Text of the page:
|HKCU run keys||Early stage droppers & downloaders, noisy and dangerous||Initial exploit, day zero activity|
Attackers love Windows Services because they run under NT AUTHORITY\SYSTEM, which is the highest level of privileged account available permitting them to do almost anything they want on the system and bypasses UAC on Windows 7 and 8. Windows services come in two types: "Own Process" and "Share Process". Own Process services are implemented as stand-alone executables and exist in their own running process. Share Process are "hosted" by the Windows Service Host (svchost.exe) and are implemented as modules, also called Dynamic Link Libraries (DLLs).
Each of these service types is configures slightly differently in the registry under theHKLM\System\CurrentControlSet\services hive. But attackers have a much broader choice of other registry locations in which to hook their code. Just download and run Microsoft Sysinternals utility Autoruns to see the vast array of windows locations where code can be configured to launch automatically and yet remain relatively hidden away from being noticed by all but the most experience administrators.
The keys located here get loaded by the Service Controller at various times during the operation of the computer. Some are loaded at system startup and others are loaded on demand or when triggered by other events. The attackers want to load at startup so that even if no user logs in they can connect to the computer.
This is where the "Share Process" DLLs are configured to be loaded by the host process, SvcHost.exe. This has been the most common location for attackers to locate their remote access tools, often called "RATs" by response investigators. Because Windows ships with 136 hosted DLLs and a number of these are not in use they become locations that can be used to persist malicious code without breaking any existing services.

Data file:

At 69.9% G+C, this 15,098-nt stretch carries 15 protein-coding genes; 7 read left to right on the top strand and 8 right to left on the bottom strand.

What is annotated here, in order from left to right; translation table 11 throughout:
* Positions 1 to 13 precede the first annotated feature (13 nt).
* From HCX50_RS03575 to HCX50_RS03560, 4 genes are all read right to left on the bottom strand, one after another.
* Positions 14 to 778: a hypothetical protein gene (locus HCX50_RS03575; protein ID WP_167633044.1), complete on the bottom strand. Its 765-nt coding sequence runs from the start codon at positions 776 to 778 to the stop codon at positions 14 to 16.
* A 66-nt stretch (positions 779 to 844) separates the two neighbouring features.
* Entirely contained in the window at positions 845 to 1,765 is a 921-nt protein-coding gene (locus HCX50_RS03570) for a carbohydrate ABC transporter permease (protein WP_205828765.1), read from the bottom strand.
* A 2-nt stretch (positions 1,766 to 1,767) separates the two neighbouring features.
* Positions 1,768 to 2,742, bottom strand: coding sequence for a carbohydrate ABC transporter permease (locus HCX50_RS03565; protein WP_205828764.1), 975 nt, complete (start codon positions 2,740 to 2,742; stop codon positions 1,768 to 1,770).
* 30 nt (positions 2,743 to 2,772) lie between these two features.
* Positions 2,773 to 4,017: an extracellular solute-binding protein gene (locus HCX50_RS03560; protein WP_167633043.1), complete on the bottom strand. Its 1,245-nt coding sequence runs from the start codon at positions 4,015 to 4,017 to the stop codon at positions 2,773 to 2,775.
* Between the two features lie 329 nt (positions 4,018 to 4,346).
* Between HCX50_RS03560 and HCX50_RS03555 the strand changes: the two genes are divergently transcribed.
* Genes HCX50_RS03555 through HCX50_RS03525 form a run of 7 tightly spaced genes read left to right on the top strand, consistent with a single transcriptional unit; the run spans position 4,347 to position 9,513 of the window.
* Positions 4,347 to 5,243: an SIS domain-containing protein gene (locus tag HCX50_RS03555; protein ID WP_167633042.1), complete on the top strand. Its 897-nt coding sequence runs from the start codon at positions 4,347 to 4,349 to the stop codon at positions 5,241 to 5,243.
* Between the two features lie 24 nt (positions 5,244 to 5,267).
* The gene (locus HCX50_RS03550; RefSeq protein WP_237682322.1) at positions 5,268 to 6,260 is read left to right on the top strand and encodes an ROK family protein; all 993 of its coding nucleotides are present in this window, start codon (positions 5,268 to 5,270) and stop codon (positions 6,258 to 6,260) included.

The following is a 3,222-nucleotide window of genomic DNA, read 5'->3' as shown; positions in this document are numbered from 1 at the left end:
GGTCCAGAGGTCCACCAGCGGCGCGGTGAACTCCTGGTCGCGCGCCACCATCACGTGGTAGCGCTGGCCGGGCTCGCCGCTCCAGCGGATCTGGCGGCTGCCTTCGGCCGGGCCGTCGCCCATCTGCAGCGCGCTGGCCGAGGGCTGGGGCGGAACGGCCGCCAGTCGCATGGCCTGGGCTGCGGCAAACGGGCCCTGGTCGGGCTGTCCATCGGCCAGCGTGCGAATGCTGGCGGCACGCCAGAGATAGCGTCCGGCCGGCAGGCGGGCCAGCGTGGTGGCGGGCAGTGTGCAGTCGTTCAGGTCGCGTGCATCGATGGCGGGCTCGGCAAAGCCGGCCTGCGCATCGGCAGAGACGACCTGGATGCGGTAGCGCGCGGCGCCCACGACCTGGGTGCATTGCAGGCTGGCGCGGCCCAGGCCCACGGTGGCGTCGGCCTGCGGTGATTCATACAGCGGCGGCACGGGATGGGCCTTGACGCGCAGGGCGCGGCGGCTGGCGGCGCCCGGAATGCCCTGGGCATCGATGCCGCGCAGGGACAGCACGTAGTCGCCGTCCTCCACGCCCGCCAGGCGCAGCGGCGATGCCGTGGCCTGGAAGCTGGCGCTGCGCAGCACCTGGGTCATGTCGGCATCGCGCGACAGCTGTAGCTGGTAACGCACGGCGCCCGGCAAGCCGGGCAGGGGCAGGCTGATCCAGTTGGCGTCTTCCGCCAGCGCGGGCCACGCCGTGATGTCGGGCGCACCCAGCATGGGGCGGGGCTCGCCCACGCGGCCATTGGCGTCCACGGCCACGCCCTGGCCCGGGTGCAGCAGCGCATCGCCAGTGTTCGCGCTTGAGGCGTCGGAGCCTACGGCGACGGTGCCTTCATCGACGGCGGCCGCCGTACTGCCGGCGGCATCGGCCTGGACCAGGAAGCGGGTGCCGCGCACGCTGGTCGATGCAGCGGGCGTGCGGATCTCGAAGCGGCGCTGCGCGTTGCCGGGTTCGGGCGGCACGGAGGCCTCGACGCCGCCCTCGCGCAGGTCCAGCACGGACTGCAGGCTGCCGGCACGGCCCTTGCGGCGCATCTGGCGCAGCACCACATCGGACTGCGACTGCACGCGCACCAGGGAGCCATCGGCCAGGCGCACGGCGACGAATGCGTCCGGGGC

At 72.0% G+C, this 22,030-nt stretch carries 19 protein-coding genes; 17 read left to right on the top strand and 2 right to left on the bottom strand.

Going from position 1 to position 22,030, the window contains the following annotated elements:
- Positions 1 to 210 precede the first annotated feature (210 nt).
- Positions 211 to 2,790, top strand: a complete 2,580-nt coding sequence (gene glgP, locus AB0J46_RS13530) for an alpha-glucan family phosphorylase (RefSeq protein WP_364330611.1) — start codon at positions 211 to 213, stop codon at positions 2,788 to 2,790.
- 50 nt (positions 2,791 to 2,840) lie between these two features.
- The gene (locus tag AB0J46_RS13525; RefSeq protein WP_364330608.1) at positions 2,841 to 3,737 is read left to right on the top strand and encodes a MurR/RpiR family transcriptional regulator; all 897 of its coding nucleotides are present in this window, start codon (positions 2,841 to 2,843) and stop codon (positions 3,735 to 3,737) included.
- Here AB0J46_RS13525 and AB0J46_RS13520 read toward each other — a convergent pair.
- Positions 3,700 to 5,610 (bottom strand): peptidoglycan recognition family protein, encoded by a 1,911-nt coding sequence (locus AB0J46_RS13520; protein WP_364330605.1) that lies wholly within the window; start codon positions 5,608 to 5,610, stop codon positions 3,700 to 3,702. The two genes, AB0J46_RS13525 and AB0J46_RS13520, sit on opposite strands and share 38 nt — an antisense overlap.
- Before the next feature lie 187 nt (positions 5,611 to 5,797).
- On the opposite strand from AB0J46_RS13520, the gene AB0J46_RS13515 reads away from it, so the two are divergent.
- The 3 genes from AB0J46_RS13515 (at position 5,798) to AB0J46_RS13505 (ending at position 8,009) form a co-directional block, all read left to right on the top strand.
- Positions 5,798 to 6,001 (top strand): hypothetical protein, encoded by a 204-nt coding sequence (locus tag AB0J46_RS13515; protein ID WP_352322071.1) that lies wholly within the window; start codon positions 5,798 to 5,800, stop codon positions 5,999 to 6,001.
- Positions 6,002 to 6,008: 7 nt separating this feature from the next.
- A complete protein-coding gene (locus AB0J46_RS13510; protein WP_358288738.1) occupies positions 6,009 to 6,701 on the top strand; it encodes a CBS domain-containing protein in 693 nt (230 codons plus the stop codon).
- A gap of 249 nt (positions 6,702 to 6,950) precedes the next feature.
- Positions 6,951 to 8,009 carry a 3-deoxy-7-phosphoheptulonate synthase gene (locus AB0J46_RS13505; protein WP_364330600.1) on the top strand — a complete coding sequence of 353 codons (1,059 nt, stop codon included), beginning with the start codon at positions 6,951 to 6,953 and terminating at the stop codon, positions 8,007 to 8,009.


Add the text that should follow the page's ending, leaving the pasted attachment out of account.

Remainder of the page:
Here windows implements a sort of role-based access control (RBAC) by grouping services that have similar privilege needs. Services that don't access the network are listed in groups that don't have access to the network. Services that need unfettered access to the network are grouped together and called "netsvcs" as defined in the string array found here. Because RATs need access to the network they hide here, typically in an "empty parking space" as discussed next.
On Windows 7 there are 47 "service names" listed in the netsvcs group list. These "service names" function as pointers to service configurations in the CurrentControlSet\Services hive. On a fresh install of Windows 7 there are 14 of these that are listed in netsvcs but are not implemented under Services. These can be maliciously configured as a means of persistence (See FIGURE 1). To do this the attacker needs to have permission to modify the registry configuration to load their code and only administrator permissions are needed.
Each hosted service can have exactly one DLL listed in a subkey called ServiceDll. In order to load their code they would have to redirect an existing DLL to one of their own which would break the functionality provided by the real DLL and risk them being discovered. Therefore they attack the netsvcs service names that are not in use. This can be done by iterating the names found in the string array for the netsvcs group and testing to see if a key already exists under Services in the CurrentControlSet branch. It there isn't one found then it's a good candidate for using.
As an example, a Windows 7 installation doesn't have an IAS hive by default under Services (FIGURE 2), and since the string array for netsvcs does contain an entry for "Ias", this is a good candidate for using. NOTE: If your organization uses Microsoft Network Policy Server (NPS), then your registry will have the "Ias" settings being used legitimately.